USF was incredibly young in 2014, and that youth started showing itself in early 2015. Taggart, seemingly coaching for his job, ended up winning eight games and heading to a bowl game (its first since 2010). With another year under their belts in 2016, South Florida was 11-2 with a bowl win. They didn’t win the league, but with skill players like Quinton Flowers and Marlon Mack (among others), they suddenly looked like one of the Group of Five’s top programs — just like they were expected to be a decade earlier.

Now, enter Charlie Strong.

Strong was a key part of turning Louisville into a rising national program, to the point where he was hired at Texas. It never worked out for Strong and the Longhorns, but now he comes to South Florida (more familiar territory for him) and has an immensely talented team on his hands.

Leavitt once remarked to the Sarasota Herald-Tribune, ““My goodness, why can’t USF play for a national championship?”

That may have seemed far-fetched then, as the coach was just coming off an 8-5 season. But now, with Strong, a loaded roster and a very manageable schedule? It seems like there’s nowhere to go except an access bowl — at the very least.

Flowers returns as one of the top 10-15 quarterbacks in the country, in all likelihood. Running back D’Ernest Johnson saw plenty of playing time along with Mack over the last couple years. The defense is experienced and hungry. Strong has experience getting a lot out of a group like this. One might recall Louisville’s 2012 team (beat Florida in the Sugar Bowl) as an easy comparison to this Bulls group.

The schedule also opens some doors. For the first two months of the season, South Florida’s most challenging opponent may be a Temple team that takes a step back or two following Matt Rhule’s departure. The American Athletic Conference’s East division has a lot of questions around it. USF and the aforementioned Owls were the only teams to finish above .500 last year.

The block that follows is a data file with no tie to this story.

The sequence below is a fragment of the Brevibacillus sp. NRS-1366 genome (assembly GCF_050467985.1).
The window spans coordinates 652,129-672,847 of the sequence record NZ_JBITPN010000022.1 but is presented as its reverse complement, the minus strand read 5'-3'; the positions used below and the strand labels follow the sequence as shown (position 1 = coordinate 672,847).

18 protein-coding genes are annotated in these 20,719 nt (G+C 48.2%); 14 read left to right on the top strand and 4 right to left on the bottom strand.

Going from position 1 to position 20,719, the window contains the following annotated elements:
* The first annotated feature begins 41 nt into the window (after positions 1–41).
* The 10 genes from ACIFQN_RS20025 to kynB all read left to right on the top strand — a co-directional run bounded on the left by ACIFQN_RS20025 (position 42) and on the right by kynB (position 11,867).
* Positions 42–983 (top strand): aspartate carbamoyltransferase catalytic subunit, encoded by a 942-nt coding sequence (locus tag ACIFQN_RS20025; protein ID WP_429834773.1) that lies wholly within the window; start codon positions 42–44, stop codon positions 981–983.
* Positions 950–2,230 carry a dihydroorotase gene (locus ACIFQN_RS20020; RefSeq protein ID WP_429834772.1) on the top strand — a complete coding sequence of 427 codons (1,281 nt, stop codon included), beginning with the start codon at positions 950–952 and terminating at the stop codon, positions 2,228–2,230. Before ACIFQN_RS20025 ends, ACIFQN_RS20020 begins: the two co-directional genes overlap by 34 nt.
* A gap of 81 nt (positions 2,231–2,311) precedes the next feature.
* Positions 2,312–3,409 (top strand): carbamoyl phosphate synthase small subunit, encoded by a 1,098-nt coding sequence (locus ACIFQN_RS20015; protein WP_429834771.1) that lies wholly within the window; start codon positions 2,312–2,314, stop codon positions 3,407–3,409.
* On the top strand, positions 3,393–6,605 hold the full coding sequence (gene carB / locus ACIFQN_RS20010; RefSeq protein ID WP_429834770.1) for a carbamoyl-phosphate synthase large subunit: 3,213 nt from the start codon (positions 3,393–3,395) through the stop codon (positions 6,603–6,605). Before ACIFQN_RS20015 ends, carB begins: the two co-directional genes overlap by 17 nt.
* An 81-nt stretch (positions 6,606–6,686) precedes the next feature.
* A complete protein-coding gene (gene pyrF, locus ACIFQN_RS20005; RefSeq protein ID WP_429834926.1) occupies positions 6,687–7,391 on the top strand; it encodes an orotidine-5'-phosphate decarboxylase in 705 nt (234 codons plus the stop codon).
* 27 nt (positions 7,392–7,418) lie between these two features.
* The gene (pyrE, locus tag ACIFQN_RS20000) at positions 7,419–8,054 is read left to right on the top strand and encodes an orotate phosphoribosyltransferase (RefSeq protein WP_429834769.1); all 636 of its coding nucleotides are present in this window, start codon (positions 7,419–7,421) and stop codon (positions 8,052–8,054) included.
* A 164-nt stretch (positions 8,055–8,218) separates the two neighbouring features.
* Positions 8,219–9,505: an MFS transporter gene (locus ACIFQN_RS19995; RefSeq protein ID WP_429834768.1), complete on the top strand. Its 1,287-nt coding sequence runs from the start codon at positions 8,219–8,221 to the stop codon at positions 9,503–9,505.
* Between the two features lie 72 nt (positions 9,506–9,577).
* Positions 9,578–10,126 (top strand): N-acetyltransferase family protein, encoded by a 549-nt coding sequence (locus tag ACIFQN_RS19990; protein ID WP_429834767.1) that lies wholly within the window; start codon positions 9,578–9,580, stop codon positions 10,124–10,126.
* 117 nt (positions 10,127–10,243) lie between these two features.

A 9-0 start (with wins over Illinois and San Jose State out of conference) would seem possible, before a three-game stretch to end the year vs. Houston and Tulsa, then at rival UCF. ESPN’s FPI gives the Bulls the seventh-highest chance in the country to run the table. If they do so, and win the conference for the first time ever, they’ll be a shoo-in for an access bowl bid on New Year’s Day.

This was the vision Leavitt had when he took over the newly-formed USF football program. He might not have stuck around to see it through, but he did put the Bulls on the initial path. Now, with the right coach and what looks like the right roster to get there too, they could be embarking on a program-defining season. And USF operating at an even more impressive peak? That might just start giving some credence to those Florida billboards many years ago.

About John Cassillo

John Cassillo covers all things Syracuse sports (and beer) as managing editor of Troy Nunes Is An Absolute Magician. An SU alum, he hasn't missed an Orange football game since 2006, despite his better judgment. John lives in the Los Angeles area with his wife, and his dog who's named after Jim Boeheim.